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Biz consultant rates Los Alamos

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Chamber: Community is loaded with untapped potential

By Carol A. Clark

The first thing that struck a business consultant visiting Los Alamos recently was that the town has “huge potential.”
“I already knew that this is a community with many professional people and many highly educated people with strong incomes,” said Jon Schallert of The Schallert Group in Colorado. “I think the biggest challenge is that the business people here aren’t hungry like most of the rest of the country. I found many of the businesses doing ok — not thriving but not starving — so many are complacent and not doing the cutting edge kinds of marketing technologies that most of the country is doing.”
Schallert spent 10 years at Hallmark Cards, where his marketing strategies were publicized throughout the company as “the Schallert Method.” Hallmark used Schallert’s expertise on a nationwide multi-million dollar new product rollout, and tapped his experience for a national reinvention of their card shop channel into “destination” stores.
Building on that experience, Schallert designed his “Destination Business” strategy to pull in a greater number of consumers, from a greater geographic distance, to a business, causing increases in sales and profits, while improving the marketplace where the business resides.
In June, a small group of local business owners attended Schallert’s two-and-a-half day “Destination Business BootCamp” in Longmont, Colo.
The Los Alamos Commerce and Development Corporation and Los Alamos National Bank were primary sponsors for the trip.
“We sponsored the program because we feel it’s always healthy to get others’ opinions about how local owners might improve their business,” said CEO Bill Enloe of LANB. “Service businesses have changed substantially over the last few years and we’re not always exposed to the latest innovations out there. We feel that this type of program can not only benefit our small businesses but our community as a whole.”
Six local owners received more than 20 hours of instruction on the principles of becoming a destination business. They returned to Los Alamos and began implementing what they learned about their businesses and are helping other local business owners as well.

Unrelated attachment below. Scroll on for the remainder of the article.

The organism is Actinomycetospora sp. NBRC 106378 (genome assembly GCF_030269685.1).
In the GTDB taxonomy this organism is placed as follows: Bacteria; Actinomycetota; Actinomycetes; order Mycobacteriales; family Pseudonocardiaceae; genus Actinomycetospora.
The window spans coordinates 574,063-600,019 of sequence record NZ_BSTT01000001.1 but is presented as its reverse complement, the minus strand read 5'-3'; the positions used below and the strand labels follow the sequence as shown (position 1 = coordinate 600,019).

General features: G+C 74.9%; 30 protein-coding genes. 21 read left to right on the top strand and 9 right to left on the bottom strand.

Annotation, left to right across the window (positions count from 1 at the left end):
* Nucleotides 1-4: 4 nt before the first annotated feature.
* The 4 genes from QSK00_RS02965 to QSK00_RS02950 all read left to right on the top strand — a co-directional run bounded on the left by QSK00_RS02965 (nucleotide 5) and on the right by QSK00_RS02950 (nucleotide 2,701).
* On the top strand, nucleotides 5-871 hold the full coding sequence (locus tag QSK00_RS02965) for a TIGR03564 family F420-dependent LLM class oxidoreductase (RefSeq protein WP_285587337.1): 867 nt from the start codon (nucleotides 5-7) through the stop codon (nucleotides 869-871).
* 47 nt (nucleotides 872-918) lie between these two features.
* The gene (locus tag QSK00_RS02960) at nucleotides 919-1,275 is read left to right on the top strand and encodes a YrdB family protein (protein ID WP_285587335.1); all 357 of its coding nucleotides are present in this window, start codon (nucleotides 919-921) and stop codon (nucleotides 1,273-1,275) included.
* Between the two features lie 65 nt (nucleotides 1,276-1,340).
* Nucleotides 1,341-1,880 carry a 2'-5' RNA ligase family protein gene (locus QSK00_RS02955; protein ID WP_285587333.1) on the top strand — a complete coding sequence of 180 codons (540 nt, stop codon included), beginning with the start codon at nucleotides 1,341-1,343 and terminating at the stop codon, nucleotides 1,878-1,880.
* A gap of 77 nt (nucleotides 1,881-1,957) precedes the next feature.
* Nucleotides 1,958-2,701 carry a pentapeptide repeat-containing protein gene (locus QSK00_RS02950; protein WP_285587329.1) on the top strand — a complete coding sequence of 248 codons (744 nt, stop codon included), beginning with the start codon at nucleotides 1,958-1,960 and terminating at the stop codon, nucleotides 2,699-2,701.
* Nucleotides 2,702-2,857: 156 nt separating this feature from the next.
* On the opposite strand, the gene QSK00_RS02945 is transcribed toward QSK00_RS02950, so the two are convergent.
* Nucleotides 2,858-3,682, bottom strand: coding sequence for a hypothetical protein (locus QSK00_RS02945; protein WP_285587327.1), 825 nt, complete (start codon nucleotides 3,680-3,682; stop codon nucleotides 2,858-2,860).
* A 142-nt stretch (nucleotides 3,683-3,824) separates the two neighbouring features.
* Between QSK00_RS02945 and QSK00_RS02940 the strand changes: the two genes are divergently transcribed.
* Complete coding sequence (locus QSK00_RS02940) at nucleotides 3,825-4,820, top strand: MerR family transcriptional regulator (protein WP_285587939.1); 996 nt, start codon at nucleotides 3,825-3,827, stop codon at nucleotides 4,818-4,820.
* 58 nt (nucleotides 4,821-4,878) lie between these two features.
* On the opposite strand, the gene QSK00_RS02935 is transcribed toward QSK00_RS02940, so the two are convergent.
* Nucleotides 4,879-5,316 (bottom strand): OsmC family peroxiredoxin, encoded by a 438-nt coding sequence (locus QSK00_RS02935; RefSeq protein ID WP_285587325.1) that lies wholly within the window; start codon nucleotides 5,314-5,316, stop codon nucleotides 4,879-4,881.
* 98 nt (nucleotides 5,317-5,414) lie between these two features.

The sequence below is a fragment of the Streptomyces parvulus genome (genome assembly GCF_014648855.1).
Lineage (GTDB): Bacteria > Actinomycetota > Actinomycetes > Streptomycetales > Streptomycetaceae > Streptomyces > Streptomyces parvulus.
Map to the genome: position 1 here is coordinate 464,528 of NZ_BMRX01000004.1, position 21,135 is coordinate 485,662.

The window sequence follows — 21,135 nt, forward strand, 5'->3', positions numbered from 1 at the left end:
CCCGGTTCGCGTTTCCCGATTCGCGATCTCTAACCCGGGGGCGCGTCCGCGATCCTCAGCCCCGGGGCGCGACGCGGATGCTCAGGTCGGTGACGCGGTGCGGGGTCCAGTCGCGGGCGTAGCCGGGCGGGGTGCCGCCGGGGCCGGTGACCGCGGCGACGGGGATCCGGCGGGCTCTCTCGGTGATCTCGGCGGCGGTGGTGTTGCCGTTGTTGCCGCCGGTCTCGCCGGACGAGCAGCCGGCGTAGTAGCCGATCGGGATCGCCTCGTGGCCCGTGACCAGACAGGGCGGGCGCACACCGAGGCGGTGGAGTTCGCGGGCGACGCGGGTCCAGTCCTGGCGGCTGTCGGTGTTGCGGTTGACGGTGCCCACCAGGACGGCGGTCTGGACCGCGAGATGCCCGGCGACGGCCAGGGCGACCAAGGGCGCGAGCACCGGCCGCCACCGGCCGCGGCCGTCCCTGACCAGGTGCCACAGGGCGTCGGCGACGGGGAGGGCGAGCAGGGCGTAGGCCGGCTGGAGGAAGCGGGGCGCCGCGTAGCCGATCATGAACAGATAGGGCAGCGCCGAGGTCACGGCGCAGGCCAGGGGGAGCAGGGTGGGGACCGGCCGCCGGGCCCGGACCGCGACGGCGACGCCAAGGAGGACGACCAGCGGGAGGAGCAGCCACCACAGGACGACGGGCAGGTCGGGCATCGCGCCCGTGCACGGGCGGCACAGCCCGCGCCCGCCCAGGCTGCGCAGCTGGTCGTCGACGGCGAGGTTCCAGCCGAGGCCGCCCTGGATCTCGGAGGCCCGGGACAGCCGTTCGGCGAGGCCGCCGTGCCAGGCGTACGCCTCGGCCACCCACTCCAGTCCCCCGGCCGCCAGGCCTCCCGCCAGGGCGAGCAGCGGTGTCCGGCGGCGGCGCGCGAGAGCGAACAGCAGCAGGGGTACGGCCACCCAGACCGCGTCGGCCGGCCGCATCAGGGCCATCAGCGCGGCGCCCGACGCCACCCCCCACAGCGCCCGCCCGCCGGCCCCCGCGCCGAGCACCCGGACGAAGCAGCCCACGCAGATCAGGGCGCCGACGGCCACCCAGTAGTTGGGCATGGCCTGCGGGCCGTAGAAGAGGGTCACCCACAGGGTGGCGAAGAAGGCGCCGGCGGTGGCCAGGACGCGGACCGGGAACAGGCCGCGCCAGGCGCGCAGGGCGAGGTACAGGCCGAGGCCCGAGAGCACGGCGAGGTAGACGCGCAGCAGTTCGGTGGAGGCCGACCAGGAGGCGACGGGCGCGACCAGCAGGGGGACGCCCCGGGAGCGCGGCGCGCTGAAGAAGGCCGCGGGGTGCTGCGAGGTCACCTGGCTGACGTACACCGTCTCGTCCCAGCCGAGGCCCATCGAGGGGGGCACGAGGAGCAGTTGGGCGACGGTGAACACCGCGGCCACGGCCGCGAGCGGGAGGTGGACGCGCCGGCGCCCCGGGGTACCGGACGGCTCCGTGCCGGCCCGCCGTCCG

“The community is going to recognize our going through the business boot camp by the changes they see in our businesses,” said owner Denise Lane of The Hill Diner.
Since returning from boot camp, Lane, Don Taylor of Don Taylor’s Photography, Melanie Bennett of UPEX and Bennett’s Jewelry, Kent Pegg of Los Alamos Fitness Center, Steve Watts of Los Alamos Cooperative Market and Brad Burk of Hot Rocks Java Café meet regularly to review ongoing homework assignments.
For six months following the BootCamp, these businesses will receive ongoing consulting assistance including in-depth instruction, strategies and specific tactics on how to turn their operations into dominant destination businesses. The six owners returned from the workshop armed with concrete “to-dos” to immediately implement in their businesses to drive more customer traffic in spite of today’s challenging economy.
Schallert conducted a visit to Los Alamos Aug. 10-11. He presented a condensed version of his BootCamp , which was attended by more than 60 business and community members. While in town, Schallert also conducted a 45-minute on-site consultation with each business owner who attended the BootCamp.
The program assists owners whether their goal is to make a business stronger and more profitable, or make it more desirable to sell when it comes time to retire. The next goal, said Small Business Development Center Director Don Wright, is to organize another BootCamp contingent.
The final BootCamp of the year is set for Sept. 20-22 in Longmont. The next BootCamp for Los Alamos business owners will likely occur in March, Wright said.